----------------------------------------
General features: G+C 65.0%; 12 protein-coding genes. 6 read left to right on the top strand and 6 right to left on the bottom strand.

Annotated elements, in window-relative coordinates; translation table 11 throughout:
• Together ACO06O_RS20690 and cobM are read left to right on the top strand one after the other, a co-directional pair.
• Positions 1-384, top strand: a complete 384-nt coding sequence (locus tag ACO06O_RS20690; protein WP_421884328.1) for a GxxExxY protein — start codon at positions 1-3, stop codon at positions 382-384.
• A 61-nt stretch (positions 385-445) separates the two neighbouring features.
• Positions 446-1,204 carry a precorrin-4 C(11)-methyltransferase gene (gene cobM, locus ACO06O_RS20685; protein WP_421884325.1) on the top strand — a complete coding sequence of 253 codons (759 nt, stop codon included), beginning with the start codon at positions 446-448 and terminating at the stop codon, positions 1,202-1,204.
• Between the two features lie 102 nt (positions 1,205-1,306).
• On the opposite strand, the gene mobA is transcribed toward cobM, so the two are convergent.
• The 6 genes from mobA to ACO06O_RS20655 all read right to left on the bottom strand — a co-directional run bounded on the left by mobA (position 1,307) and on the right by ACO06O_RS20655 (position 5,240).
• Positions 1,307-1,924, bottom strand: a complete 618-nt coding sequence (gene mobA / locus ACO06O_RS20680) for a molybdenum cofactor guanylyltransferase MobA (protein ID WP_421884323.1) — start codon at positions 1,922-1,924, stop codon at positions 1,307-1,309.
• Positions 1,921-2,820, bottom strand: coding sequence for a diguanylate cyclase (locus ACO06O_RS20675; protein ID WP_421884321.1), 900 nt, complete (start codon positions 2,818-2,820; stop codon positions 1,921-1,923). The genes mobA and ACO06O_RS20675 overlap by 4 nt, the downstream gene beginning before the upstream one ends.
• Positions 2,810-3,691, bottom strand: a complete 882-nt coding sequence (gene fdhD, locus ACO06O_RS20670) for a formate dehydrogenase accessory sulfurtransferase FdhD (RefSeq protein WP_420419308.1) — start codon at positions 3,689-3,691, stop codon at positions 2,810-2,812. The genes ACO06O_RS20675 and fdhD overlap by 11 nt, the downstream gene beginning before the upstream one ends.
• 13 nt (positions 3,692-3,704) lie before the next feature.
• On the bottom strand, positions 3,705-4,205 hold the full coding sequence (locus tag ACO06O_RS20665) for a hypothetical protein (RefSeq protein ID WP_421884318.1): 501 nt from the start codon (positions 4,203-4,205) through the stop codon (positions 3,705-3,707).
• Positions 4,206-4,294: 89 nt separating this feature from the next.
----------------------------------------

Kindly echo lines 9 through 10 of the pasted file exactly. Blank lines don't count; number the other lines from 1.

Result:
• The 6 genes from mobA to ACO06O_RS20655 all read right to left on the bottom strand — a co-directional run bounded on the left by mobA (position 1,307) and on the right by ACO06O_RS20655 (position 5,240).
• Positions 1,307-1,924, bottom strand: a complete 618-nt coding sequence (gene mobA / locus ACO06O_RS20680) for a molybdenum cofactor guanylyltransferase MobA (protein ID WP_421884323.1) — start codon at positions 1,922-1,924, stop codon at positions 1,307-1,309.